Generating a uniform random distribution of points in a circle

In case anyone wants this simple code snippet. Plenty of examples on the web in python, mathematica etc. none in Igor. It generates points within a circle of radius 1, about the origin. It doesn't work by exclusion (generate random point and then delete those that fall outside the circle), which is a method that apparently saves some computation time.
////    @param  num number of points to be generated
Function UniformCircle(num)
    Variable num
    Make/O/N=(num) xw,yw
    Variable tt,uu,rr
    Variable i
    for(i = 0; i < num; i += 1)
        tt = 2 * pi * (0.5 + enoise(0.5))
        uu = (0.5 + enoise(0.5)) + (0.5 + enoise(0.5))
        if(uu > 1)
            rr = 2 - uu
            rr = uu
        xw[i] = rr * cos(tt)
        yw[i] = rr * sin(tt)
    DoWindow/K resultPlot
    Display/N=resultPlot yw vs xw
    ModifyGraph/W=resultPlot mode=3,marker=8
    ModifyGraph/W=resultPlot width={Plan,1,bottom,left}
This snippet works because of a subtlety in the code that is not immediately apparent. At first glance, it might appear that 'rr' has a uniformly distributed probability density function (pdf). If this were the case, then the 2D randomly distributed points would not have a uniform areal density. However, the random part of 'rr' is composed of the sum of two uniform independent 'enoise' pdfs. The sum for the total variable with mean offset 1 has a convolved pdf with a linear increase from rr =0 to 1, and gives the correct areal density. I point this out to those interested in extending or understanding the snippet, and are as lazy as I am to search out references.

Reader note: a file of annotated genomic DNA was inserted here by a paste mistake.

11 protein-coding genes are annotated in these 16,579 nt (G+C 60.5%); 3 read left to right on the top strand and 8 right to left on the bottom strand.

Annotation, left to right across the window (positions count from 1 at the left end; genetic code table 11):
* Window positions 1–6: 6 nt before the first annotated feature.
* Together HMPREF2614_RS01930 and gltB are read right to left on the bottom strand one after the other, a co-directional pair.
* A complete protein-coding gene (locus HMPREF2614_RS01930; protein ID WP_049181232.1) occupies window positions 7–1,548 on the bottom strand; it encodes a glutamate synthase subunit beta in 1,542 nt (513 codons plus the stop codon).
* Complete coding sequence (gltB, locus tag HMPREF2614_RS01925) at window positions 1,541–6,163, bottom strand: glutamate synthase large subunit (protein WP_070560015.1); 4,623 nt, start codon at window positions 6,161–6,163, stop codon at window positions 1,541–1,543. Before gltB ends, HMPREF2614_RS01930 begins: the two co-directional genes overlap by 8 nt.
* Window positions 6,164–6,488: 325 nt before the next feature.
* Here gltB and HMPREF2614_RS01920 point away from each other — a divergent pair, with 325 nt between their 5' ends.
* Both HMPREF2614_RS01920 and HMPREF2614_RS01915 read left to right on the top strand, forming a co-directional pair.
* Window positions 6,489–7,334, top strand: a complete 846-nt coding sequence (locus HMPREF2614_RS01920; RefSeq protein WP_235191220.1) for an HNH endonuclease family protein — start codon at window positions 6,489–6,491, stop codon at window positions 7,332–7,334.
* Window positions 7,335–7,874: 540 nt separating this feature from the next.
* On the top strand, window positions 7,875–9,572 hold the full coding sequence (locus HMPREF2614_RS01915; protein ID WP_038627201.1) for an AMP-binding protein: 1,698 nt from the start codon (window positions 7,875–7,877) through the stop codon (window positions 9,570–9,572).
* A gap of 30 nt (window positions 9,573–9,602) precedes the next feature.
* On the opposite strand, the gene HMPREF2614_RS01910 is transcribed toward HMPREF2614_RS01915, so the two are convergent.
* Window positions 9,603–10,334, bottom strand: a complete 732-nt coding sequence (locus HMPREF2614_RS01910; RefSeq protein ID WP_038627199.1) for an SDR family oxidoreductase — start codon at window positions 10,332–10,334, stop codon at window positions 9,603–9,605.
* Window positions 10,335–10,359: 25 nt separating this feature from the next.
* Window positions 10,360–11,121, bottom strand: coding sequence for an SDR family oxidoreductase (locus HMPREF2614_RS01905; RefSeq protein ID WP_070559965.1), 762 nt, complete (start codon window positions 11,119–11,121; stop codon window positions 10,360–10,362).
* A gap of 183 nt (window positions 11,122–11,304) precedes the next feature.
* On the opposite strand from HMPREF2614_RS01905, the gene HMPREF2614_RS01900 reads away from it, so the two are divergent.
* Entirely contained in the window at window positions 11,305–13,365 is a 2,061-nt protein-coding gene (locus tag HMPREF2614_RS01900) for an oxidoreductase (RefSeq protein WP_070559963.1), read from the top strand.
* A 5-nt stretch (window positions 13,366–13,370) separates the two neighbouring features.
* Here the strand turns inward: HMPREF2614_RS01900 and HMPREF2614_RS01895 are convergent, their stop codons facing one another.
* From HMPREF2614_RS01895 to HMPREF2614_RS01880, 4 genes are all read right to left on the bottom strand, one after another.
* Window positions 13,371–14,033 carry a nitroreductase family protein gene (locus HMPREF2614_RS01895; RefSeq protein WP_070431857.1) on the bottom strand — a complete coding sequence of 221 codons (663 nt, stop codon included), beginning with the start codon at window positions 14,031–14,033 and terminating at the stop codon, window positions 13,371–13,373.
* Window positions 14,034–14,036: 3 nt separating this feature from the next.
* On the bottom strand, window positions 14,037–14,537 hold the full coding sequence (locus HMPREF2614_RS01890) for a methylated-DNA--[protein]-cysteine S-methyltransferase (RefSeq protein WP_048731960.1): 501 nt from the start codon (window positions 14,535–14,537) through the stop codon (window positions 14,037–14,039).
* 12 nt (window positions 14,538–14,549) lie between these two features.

Take a closer look at that radial component. Compare a straightforward enoise() assignment and the code in the OP.
Function test(num)
Variable num

    make/o/n=(num) r1,r2

    Variable i,uu
    uu = (0.5 + enoise(0.5)) + (0.5 + enoise(0.5))
    if(uu > 1)
            r2[i] = 2 - uu
        r2[i] = uu

Run the this code with e.g., 1e6 samples and execute the following commands:
wavestats/w r1
duplicate/o M_wavestats rs1
wavestats/w r2
duplicate/o M_wavestats rs2
Edit/K=0 root:rs1.ld,root:rs2.ld

Now compare the avg, sdev, rms, adev and skew between the two...

The OP did not state explicitly what is meant by "uniform". My own guess would be: density that is independent of location inside the circle. One can verify angular uniformity using StatsCircularMoments with the /KUPR, but clearly if the radial distribution was also strictly uniform then the density of points per unit area would be higher closer to the origin. A joint histogram for xw and yw can help display the results:
JointHistogram xw,yw
NewImage M_JointHistogram




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